Next up was AC Grayling, a British philosopher and one of the leaders of the New Atheism movement. I had high hopes that he would explain what he believes in an intelligent manner befitting a person of his standing. It would not be an overstatement to say that his talk was a profound disappointment.

Grayling starts off by rehashing what philosophy is about (1. What is the nature of reality, 2. What should we value). He then makes a logical jump (given his time constraints, I’ll give him a pass) that if there is only physical reality, then it is up to us (humans) to determine meaning and purpose. From there, he trots out stock standard utilitarianism, dressed up in fancy cosmic garb: Human consciousness is but a flicker in the history of the universe. If the totality of suffering outweighs the totality of pleasure, then the existence of the universe would have been a bad thing. If vice versa, then it is good. And therefore—and I’m not kidding, this is a direct quote—”It is our responsibility to be nice to one another.”

Really? That’s the best that he could do? OK, I understand he had limited time. But this was frankly so vapid I had to double check that he wasn’t trying to be humorous or ironic (I don’t think he was). “Being nice” is essentially a non-answer. How should I be kind? By what standard? Are there other worthy pursuits for humans other than being kind? If conflicts arise between these other pursuits and being kind, how should we resolve them?

Grayling’s formulation of utilitarianism is also problematic. Put aside the issue of how we measure pleasure and suffering. I think it is enormously unhelpful to think in aggregate terms of total pleasure versus total suffering over human existence. What if 51% had more pleasure on average and 49% had more suffering? Would you really say that this is a good outcome for humanity? What if there was 1% who had super-charged pleasure that outweighed the 99% who had fairly bad suffering on average? By Grayling’s standard this would be a good outcome. However, if we are to use utilitarianism, then I think it is more meaningful and worthwhile to take into account the pleasures and sufferings of individuals. I really expected more from this distinguished philosopher.

Up to this point I was quite unimpressed, with the exception of the entertaining Peter Doherty and his meandering but passionate defence of science. Helen Razer, Australian radio presenter and writer, was up next. She provided a welcome and refreshing change to the stolid fare before her. Razer’s sharp insights matched her strident tone and forceful delivery. She made two main points in her talk:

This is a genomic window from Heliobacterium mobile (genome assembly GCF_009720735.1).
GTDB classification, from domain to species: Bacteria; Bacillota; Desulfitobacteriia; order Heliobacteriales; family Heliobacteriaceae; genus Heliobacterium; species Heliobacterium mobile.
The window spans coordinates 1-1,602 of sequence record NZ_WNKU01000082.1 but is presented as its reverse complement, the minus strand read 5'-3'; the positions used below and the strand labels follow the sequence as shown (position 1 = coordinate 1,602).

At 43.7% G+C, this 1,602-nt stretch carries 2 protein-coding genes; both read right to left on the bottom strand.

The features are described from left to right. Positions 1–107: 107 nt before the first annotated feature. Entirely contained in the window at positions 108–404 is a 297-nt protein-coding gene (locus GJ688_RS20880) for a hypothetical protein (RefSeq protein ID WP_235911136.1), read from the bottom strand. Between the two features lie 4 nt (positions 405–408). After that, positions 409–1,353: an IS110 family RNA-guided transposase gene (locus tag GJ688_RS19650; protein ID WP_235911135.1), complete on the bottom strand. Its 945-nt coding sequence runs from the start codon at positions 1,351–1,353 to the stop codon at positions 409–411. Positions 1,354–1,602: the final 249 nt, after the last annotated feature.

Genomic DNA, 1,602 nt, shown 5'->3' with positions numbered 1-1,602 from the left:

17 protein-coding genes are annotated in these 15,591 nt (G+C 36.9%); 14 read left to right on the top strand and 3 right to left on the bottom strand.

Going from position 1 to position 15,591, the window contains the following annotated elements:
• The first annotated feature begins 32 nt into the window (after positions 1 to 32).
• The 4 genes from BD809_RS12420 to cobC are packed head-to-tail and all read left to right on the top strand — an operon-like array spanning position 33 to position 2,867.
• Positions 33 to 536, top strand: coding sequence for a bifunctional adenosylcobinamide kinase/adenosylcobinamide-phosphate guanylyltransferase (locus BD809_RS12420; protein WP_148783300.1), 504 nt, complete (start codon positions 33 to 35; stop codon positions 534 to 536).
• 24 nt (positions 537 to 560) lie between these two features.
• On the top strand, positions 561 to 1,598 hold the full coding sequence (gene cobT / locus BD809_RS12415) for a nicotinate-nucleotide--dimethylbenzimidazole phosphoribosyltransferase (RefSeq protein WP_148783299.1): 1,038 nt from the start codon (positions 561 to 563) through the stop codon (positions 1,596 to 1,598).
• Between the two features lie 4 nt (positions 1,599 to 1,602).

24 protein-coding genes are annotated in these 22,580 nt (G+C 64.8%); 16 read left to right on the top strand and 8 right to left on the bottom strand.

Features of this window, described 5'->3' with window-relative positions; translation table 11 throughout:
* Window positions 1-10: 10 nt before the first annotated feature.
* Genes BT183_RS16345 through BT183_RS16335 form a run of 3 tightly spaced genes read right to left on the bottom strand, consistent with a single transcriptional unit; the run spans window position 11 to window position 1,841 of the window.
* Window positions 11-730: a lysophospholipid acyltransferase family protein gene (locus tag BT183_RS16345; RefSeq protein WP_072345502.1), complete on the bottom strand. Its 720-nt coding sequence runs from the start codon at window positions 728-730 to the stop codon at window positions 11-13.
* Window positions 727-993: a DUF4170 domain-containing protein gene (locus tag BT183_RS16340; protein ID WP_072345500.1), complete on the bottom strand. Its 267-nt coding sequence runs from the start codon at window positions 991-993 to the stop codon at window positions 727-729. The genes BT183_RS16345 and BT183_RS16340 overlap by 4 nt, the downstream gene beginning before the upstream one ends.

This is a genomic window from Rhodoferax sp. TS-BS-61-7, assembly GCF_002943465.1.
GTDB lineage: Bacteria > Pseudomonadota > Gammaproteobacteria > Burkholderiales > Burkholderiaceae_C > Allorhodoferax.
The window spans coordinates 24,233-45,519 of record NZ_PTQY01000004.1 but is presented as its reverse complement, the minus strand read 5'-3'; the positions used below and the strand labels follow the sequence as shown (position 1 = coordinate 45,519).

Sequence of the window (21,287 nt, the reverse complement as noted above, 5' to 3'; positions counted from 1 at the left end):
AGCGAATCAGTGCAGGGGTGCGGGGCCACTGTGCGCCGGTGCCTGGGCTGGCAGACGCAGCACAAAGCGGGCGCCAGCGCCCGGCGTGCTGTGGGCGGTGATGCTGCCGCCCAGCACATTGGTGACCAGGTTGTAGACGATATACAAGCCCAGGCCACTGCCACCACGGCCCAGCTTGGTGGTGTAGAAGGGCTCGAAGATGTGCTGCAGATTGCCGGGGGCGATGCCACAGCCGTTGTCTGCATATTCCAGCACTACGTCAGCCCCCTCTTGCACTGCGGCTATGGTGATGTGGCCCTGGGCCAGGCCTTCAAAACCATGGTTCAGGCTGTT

1. Doubt is more valuable than any belief. She was careful to distinguish it from denial. Rather, for her doubt means to always question her beliefs, and to aspire to strip herself of beliefs.
  2. The optimistic belief that humans can change the world for the better is useless without action.

The second point in particular stood in marked contrast to previous speakers who, generally speaking, gave sugary platitudes about how they believed in the power of humans to overcome challenges, change the world, etc. It felt good to hear someone call them out on it. All the solidarity and sentimentality in the world will not bring back Aylan Kurdi, whose lifeless body had been recently reprinted and retweeted a million times for all to see. Razer was a contrarian, but not just for its own sake. She aimed to expose the shallowness and laziness of our “good” beliefs, which can disarm and satisfy us even when there is so much good that needs to be done.

Razer also made a point about the banality of good I had never considered before. First coined by Hannah Arendt, the banality of evil is now commonly understood to mean how evil can become normalised and be perpetrated in seemingly unremarkable, ordinary conditions. Razer posits that “the real terror of good is that it is also banal.” As I understand her, she means that doing good is quite unremarkable and does not match the lofty rhetoric of optimistic belief-peddlers—it is hard, repetitive, uninspiring, and difficult to notice. However, if we really want to make the world a better place, we should stop resting on our beliefs and start doing, one small action at a time.

Even for all the disappointment I endured, this was a worthy message to take home.*

* Jon Ronson was the final speaker, but his talk was so different that it’s worth addressing in a separate post.

On Political Correctness

It’s been another busy month, but there has been no shortage of good stuff to link to.

One article that has been doing the rounds is Jonathan Chait’s piece on political correctness. Chait defines political correctness in the article as:

[A] style of politics in which the more radical members of the left attempt to regulate political discourse by defining opposing views as bigoted and illegitimate … Today’s political correctness flourishes most consequentially on social media, where it enjoys a frisson of cool and vast new cultural reach.